Book Review:
Elegant Crazyquilt Seam Treatments by Pamela Kellogg

Allison Aller 2008

Home - Articles  - Readers' Showcase  - Novices - Search-
Pamela Kellogg has been a professional cross stitch designer for many years.  Fortunately for us, she has channeled all this stitching, design and publishing experience into her new passion of crazy quilting.  The result is Volume One of what will be a series on waste canvas designs for crazy quilt seam embellishment. Her book covers the how-to's of working with waste canvas on crazy quilt seams, what size threads to use, how to calculate the size of your design, and many more helpful hints.  Included are seventy-two charted border designs and nine bonus Feather Stitch designs.

Pamela has self-published her work in the form of an e-book which can be purchased online, downloaded and printed.  To do so, go to her Etsy shop here:  After you make your purchase, instructions for downloading will be sent to you via email.  You can download the book in either the jpg or pdf file format.  Don't let this technical jargon intimidate is really very simple to do this!

After I printed my book, I had it spiral bound at my local UPS store, which only cost a couple of dollars.

So what exactly is waste canvas?  Pamela defines it as a "loosely-woven, evenweave mesh, coated with starch.  It was originally created for stitching charted designs on non-cross stitch fabric."  Essentially, a piece of this grid is basted over the area on your crazy quilt block where you will be stitching your seam treatment; you follow one of the pattern designs from Pamela's book that are also charted onto grids, and, using the canvas as a stitching guide, sew through it into your fabric.

Here is a sample charted design.

When you have completed stitching the design, the waste canvas is removed by pulling out the threads. I use a tweezers for this. The result is a perfectly spaced and intricate seam treatment.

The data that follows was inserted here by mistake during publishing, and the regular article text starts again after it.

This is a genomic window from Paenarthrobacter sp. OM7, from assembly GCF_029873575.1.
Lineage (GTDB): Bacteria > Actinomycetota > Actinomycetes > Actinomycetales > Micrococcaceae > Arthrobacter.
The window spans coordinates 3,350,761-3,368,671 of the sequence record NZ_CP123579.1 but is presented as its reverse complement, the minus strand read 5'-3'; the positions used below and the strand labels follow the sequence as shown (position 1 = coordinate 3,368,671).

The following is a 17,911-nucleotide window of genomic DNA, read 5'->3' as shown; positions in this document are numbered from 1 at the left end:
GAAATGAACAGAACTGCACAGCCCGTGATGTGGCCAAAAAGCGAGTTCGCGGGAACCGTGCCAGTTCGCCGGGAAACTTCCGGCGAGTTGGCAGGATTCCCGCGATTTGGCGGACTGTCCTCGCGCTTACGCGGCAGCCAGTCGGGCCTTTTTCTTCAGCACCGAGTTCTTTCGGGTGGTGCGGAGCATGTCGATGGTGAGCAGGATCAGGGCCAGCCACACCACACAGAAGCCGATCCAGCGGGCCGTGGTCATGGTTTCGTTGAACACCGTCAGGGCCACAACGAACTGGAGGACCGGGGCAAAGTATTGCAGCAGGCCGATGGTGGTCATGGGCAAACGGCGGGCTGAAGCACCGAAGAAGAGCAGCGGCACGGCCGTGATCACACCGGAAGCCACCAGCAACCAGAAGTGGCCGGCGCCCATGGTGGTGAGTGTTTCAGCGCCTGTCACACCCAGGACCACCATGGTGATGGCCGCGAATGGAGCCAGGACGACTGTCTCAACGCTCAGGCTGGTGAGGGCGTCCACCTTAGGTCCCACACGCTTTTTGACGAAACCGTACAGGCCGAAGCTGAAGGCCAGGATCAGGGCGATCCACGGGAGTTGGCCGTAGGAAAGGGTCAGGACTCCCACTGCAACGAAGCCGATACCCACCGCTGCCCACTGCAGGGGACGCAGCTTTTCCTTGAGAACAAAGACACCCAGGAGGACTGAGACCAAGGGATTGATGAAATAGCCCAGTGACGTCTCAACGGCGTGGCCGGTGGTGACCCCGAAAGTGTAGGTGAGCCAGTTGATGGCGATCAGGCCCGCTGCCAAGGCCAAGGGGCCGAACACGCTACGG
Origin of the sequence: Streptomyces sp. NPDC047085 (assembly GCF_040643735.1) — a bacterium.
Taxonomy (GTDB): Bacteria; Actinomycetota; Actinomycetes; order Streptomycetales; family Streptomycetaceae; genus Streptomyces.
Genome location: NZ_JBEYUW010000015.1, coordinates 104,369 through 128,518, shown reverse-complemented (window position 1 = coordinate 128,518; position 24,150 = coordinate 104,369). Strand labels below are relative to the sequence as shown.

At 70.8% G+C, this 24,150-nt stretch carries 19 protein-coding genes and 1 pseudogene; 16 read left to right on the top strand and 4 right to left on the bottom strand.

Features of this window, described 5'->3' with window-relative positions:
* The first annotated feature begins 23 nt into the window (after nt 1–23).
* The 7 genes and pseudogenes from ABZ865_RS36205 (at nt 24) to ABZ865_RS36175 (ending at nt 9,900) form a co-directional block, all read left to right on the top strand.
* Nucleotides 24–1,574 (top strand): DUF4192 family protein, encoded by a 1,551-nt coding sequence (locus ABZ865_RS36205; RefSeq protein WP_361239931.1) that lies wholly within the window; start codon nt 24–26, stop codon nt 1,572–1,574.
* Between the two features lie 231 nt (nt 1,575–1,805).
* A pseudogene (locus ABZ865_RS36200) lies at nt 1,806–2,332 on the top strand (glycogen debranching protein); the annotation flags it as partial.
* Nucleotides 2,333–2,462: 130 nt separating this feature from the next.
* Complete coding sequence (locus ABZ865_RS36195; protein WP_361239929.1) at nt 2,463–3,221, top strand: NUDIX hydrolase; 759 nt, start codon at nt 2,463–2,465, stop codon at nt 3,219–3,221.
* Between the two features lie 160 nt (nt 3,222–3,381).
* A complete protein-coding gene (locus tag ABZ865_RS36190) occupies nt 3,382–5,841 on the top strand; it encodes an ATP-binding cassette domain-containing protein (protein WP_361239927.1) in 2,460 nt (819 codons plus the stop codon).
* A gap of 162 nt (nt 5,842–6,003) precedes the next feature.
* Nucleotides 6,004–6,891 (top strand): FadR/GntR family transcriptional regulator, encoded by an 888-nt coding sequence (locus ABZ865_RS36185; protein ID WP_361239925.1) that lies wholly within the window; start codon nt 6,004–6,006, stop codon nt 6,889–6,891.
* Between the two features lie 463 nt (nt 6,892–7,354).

Beads, sequins, or other elements can be added to the seam treatment at this point.

For the purposes of reviewing this book, I created a block using Pamela's designs and techniques.  The results, I must admit, are pretty spectacular! My stitches surely have never been this even, nor my seam treatments this complex. This block measures 11" X 11".  (Note: for another example of Pamela's designs in use, see the block featured in my other article in this issue, "Mounting Crazy Quilt Blocks Onto Foam Core".)

I read all of Pamela's instructions at the beginning of the book before embarking on my project, and I would encourage you to do the same.  Cross stitching was new to me, so it took me a little while to learn to read the charts and figure out how to use the grid properly. Pamela's information was quite helpful, giving ample illustrations of her technique.  One quibble:  the following stitches are used for her seam treatments in various combinations: Cross Stitch, Straight Stitch, Detached Chain, French Knot, Satin Stitch and Feather Stitch.  While Pamela includes photographs of the Satin Stitch and Detached Chain Stitches on the grid, I would find it helpful if she had photographs of each of the stitches on the grid, close up, so readers can see exactly how they should look.  She does include diagrams, but photographs would be more helpful.

But that is a small concern, and one Pamela can no doubt address in the subsequent volumes of pattern designs that will be coming out.  I for one am looking forward to them all, and plan on incorporating this technique into my crazy quilting from here on.

Note: to see many beautiful examples of Pam's designs stitched up, visit her blog,, and also her Flickr pages,  She has three complimentary charted designs for you to try out here,

Home - Articles  - Readers' Showcase  - Novices - Search-

Copyright 2002 - 2011, All Rights Reserved
Editor: Published by: Pretty Impressive Stuff